The World Health Organization recommends that the yearly mean levels of PM2.5 should remain below 5 µg/m³ on average. Additionally, there should be no more than 3 to 4 instances per year when the 24-hour average exposure surpasses 15 µg/m³. For PM10, the annual average should be limited to 15 µg/m³, while the 24-hour average should not exceed 45 µg/m³ for more than 3 to 4 instances per year.
Figure 8. PM2.5 (µg/m3) and PM10 (µg/m3) readings for the week 20–27 July
As can be seen from Figure 8, there were many days when the recommended values for PM2.5 and PM10 were exceeded
Table 1. Descriptive statistic for measured PM2.5 (µg/m3)
Table 2. Descriptive statistic for measured PM10 (µg/m3)
The descriptive statistics for the measured light intensity during the workshop with students are shown In Table 1 above.
Table 3. Descriptive statistics for measured light intensity in the classroom (lux) during occupied hours of the workshop (~2 p.m. to ~3 p.m.)
The mean, median, maximum, and minimum light intensity values measured showed that the light intensity in the classroom was below recommended levels for classrooms, which should be around 300 lux or more. This could be related to the classroom windows being covered with curtains during classes when the teacher uses a projector. However, we noticed that the students still preferred the dark classroom even after the presentations. It’s likely that they have become accustomed to the classroom being dark, or they might be using the curtains to prevent sun glare.
Lighting is a crucial factor in creating an optimal learning environment in a classroom. It plays a significant role in shaping students’ concentration, mood, and overall wellbeing. The quality and design of classroom lighting can greatly influence students’ ability to engage in lessons, retain information, and foster a positive educational experience.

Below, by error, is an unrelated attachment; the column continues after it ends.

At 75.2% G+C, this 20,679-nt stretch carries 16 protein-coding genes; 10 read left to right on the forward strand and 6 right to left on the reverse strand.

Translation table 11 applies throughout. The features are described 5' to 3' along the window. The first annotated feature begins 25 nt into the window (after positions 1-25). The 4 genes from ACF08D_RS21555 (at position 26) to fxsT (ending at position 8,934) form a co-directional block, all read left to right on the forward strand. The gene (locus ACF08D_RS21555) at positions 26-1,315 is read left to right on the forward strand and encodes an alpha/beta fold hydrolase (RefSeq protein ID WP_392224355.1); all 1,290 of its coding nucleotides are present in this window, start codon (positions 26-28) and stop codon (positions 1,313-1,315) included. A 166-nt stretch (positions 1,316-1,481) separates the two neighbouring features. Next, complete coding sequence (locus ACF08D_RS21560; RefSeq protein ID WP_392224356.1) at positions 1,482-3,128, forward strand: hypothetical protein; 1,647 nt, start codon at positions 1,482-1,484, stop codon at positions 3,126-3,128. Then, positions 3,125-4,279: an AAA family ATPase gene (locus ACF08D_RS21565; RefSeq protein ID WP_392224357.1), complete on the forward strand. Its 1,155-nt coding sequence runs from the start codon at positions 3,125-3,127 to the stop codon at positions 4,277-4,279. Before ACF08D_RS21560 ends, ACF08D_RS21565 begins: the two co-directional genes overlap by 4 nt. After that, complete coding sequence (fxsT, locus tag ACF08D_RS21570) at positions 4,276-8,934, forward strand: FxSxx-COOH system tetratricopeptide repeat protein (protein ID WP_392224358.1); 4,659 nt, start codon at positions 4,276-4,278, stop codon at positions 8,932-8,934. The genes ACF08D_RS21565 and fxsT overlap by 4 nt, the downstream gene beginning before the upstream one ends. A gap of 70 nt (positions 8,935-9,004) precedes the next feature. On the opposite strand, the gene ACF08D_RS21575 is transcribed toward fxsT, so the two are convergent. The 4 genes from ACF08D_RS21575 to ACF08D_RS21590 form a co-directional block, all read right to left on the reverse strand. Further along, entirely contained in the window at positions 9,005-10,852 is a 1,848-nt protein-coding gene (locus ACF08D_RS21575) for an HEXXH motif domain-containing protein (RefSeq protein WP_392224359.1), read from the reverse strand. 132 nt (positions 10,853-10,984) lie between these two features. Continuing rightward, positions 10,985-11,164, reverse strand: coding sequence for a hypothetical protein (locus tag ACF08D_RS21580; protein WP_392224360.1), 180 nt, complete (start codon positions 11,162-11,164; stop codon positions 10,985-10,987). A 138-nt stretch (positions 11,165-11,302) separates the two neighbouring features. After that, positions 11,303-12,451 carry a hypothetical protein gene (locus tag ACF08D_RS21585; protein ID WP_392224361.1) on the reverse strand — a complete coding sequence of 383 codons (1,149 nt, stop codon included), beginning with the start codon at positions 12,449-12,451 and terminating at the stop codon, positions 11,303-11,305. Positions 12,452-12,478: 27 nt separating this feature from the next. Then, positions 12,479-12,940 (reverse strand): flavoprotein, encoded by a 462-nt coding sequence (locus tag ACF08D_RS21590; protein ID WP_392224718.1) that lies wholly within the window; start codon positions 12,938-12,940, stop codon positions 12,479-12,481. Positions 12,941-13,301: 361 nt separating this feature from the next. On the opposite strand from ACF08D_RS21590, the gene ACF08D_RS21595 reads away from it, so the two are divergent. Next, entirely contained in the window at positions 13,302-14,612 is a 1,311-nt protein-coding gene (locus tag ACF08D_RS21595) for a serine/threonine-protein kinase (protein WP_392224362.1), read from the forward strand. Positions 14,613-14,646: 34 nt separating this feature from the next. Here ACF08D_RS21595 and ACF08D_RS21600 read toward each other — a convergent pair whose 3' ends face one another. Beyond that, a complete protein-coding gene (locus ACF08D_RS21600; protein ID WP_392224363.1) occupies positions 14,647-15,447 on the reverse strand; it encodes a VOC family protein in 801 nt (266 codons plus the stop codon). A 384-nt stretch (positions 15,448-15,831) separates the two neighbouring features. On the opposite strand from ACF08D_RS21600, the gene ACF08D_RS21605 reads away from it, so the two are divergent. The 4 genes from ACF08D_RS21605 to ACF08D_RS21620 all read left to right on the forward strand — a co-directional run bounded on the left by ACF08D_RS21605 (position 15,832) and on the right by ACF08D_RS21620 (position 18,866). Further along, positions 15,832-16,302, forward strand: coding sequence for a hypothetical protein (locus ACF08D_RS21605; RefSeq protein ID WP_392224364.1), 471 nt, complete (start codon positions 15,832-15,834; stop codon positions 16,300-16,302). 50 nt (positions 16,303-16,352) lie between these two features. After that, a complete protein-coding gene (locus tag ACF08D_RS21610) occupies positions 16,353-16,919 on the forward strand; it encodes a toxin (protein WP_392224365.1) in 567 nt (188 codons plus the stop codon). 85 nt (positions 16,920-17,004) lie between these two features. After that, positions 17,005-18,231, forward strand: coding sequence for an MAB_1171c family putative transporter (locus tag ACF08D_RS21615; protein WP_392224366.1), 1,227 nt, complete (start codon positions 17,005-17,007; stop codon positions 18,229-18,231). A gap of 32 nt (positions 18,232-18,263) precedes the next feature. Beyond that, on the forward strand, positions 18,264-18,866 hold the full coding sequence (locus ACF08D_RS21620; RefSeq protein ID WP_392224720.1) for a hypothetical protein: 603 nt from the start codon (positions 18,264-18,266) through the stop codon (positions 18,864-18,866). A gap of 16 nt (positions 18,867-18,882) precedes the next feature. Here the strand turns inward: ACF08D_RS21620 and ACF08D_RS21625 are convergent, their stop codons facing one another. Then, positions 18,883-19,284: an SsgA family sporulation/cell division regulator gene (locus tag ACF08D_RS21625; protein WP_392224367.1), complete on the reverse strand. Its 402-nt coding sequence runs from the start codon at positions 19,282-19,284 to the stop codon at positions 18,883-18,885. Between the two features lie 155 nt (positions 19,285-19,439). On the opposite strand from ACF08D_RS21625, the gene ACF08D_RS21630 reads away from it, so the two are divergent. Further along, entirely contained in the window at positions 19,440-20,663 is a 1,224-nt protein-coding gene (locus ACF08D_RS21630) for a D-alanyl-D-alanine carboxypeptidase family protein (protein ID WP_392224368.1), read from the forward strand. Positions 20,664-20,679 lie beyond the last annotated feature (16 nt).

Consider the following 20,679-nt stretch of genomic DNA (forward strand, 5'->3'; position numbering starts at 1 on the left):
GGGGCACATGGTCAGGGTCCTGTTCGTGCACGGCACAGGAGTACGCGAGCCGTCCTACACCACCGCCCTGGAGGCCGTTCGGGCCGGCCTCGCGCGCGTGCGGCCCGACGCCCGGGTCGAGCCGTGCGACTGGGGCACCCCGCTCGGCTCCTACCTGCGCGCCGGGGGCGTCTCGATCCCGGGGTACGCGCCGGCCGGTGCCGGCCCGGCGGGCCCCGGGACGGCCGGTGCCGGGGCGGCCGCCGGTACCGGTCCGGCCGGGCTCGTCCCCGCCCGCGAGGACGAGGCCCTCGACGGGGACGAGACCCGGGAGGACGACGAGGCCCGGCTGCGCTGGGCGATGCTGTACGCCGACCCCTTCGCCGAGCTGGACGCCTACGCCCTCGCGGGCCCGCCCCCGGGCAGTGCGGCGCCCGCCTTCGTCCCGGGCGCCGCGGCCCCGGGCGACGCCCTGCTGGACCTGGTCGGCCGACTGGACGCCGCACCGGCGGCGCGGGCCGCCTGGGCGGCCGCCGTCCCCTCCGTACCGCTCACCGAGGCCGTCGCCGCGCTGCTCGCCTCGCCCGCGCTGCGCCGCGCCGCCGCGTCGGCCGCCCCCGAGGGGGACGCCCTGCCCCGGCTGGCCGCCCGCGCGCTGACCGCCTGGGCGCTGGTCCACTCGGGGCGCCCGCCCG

1.5. Next steps
An in-depth analysis of the readings collected from the devices, comfort survey, and walkthrough survey will be carried out to learn more about the classroom conditions. After this, our team will provide recommendations for retrofits to improve IEQ in the classroom where the second pilot was conducted.
- Students displayed a high level of interest and asked questions in the workshop about how climate change could impact them. More activities to engage the school community on this topic might be necessary.
- Students in the schools where the study will be conducted are mostly Swahili speakers. For the fieldwork, the presentation, poster, and comfort survey will be translated into Swahili.
- The comfort survey will be printed for the fieldwork because internet connectivity and computer labs might not exist or be available in the schools selected for the larger intervention.
- OpenDevEd has built a second version of the environmental sensor that includes readings of temperature, humidity, luminance, sound, and CO2 parameters. In the upcoming months, this second version will be tested again at Mzizima Secondary School, with and without the presence of students.
Overall, the first and second pilots enabled us to fine-tune our approach and prepare for the larger intervention programme. We are excited to see the positive impact our research could have on improving indoor environmental quality and learning conditions for students in Tanzania.